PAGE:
You guys, I am hyped. HYPED. For a solid two-year span there was one game on the Nintendo 3DS where, no matter what other game I was deeply involved with, I still kept coming back to at least once or twice a week. When it first came out I was playing it almost every night in short sessions for months. I couldn’t stop.
It was an entry from Game Freak. That’s right, the Pokemon people; but, surprisingly, it had absolutely nothing to do with Pokemon. The game is Pocket Card Jockey.
To tell you how big of a fan I am of the game when Nintendo first announced they were closing the 3DS stores, my immediate first thought was, “Aww, now people won’t be able to experience Pocket Card Jockey.” I wish I was playing.
I almost broke something running to my 3DS to make sure I had it installed so I’d never lose it. I’m THAT kind of fan.
If you haven’t heard of the game, that’s perfectly understandable. Despite the game maintaining a solid 83 on Metacritic and having rave reviews, Nintendo put absolutely zero effort into advertising it, meaning Pocket Card Jockey was not visible to most. Even the Nintendo storefront did little to make you think there was anything here that made it stand apart from a regular solitaire game.
But there is, dear reader. My god, there’s so much more. Let me break the game down for you.
Your character right at the beginning dies and is reincarnated. That’s right, it’s an isekai. You’re reborn as an adult in a universe where you’re working at a stable of bizarre horse races. You raise your horse by having it train as you play a variation of golf solitaire. Your performance of getting it done in a certain amount of time affects the stats of your horse, allowing it to level up and gain better abilities. When the race time comes, you first play a quick solitaire game to establish how much of a good start you’ll get, and then during the race you play to keep your horse in the lead.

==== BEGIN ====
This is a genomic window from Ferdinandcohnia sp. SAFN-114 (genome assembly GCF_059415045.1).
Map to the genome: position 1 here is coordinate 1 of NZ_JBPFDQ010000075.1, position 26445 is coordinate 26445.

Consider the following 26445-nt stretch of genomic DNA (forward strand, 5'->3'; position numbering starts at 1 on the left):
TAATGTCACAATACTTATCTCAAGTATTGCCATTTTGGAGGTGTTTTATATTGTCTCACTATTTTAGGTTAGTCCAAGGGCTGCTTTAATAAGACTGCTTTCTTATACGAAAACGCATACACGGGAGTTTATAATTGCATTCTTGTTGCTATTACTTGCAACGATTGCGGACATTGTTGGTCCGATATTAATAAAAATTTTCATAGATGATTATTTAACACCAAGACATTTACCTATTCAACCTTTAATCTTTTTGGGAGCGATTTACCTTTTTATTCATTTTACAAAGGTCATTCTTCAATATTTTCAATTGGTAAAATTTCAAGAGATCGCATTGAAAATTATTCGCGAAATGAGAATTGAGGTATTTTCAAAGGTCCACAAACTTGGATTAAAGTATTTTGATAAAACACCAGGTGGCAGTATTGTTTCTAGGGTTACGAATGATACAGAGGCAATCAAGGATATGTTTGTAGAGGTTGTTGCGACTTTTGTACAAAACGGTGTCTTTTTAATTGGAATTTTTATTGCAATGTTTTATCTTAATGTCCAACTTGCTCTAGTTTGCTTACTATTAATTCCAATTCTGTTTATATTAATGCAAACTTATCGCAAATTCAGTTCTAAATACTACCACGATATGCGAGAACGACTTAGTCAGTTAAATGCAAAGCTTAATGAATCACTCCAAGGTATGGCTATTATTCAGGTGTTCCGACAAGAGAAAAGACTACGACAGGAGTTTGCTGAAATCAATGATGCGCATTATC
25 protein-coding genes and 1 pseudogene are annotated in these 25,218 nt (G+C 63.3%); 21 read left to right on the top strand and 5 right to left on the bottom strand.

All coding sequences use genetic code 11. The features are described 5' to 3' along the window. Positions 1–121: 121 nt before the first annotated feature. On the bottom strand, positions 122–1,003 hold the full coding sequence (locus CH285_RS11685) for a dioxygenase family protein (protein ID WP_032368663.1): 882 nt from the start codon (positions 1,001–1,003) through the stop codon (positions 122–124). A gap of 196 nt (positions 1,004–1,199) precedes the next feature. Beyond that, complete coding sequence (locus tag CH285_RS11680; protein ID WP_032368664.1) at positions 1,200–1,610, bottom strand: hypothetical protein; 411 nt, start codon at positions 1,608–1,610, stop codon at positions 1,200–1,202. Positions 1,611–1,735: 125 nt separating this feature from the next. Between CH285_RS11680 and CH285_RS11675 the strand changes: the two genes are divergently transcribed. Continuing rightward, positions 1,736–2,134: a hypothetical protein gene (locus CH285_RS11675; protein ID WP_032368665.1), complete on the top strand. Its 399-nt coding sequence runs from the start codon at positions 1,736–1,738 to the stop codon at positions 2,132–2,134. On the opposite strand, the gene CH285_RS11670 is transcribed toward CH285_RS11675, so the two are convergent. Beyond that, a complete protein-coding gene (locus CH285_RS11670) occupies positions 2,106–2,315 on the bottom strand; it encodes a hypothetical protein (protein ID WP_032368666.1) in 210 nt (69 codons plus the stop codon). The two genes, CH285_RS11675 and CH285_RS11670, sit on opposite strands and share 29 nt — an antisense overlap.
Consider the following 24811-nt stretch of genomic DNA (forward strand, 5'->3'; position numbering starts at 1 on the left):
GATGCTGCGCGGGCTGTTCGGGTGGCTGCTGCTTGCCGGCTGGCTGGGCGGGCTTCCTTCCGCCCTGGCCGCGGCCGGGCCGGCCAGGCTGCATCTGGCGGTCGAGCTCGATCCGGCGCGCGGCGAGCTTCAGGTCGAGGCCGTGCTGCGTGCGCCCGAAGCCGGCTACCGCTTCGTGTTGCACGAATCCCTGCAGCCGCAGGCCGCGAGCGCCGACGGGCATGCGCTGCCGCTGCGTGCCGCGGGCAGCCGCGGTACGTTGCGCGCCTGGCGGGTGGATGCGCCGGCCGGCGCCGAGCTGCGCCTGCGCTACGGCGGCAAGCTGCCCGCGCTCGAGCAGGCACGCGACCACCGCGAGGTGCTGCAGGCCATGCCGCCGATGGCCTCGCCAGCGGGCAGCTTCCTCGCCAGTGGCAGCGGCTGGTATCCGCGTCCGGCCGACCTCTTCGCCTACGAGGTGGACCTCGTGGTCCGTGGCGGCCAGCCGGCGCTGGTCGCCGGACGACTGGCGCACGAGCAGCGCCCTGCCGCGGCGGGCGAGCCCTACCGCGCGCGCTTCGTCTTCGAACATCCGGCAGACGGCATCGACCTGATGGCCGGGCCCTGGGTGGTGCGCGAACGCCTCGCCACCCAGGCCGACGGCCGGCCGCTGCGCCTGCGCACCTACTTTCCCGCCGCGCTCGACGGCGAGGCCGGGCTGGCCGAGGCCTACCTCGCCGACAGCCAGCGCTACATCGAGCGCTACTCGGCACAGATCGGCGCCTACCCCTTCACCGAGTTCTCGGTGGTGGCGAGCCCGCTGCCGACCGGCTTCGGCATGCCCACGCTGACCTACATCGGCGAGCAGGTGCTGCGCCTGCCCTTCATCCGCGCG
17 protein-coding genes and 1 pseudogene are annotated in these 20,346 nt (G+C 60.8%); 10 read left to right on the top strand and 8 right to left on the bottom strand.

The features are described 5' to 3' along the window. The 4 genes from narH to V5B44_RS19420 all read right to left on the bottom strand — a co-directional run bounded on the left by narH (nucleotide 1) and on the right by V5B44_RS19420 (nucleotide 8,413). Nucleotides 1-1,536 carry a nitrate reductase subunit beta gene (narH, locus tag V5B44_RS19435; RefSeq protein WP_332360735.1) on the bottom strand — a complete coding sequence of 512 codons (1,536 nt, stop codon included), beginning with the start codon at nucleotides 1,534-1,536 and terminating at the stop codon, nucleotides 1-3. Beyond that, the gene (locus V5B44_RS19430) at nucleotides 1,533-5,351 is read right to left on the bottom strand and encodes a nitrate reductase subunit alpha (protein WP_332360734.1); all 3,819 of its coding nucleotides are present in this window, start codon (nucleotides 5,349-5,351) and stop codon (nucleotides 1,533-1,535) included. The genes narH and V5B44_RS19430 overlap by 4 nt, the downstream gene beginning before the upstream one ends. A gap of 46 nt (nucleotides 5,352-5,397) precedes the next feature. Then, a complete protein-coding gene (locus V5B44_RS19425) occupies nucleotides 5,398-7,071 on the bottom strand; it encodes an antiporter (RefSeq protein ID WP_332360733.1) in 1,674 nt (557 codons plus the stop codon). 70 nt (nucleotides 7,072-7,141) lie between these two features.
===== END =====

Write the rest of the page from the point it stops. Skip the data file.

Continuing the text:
As your horse continues you can win or fail several championships which determines not only how much money you earn but what options you permanently buy which allows you to train better and do things of that sort. Eventually, at the end of one of the tournaments, your horse becomes too old to race and you send it to the stables while raising a brand new horse and starting over from the beginning, albeit with better training equipment.
As you send more horses to the stables you can pair them up with other horses and should they find romance in the field they’ll birth new horses with better abilities. And since this is Game Freak and not Game Normal Guys down the road you’ll end up with a stable of robot horses, demon horses, ninja horses, and the like.
The story is weird, the characters are bizarre, and the whole thing is a highly addictive pick-up-and-play fever dream.
It’s going to be a weird 20th for me. Because while I know my day is going to involve bringing a sleepy Gamestop employee a coffee while I pick up my copy of Fire Emblem Engage (and for real, Gamestop employees get NOTHING, give them treats man. They can’t take tips but nothing stops them from excepting Dunkin’. Just saying) I know I’m going to be a little slow on getting through the game because the horses will keep calling me back to my laptop.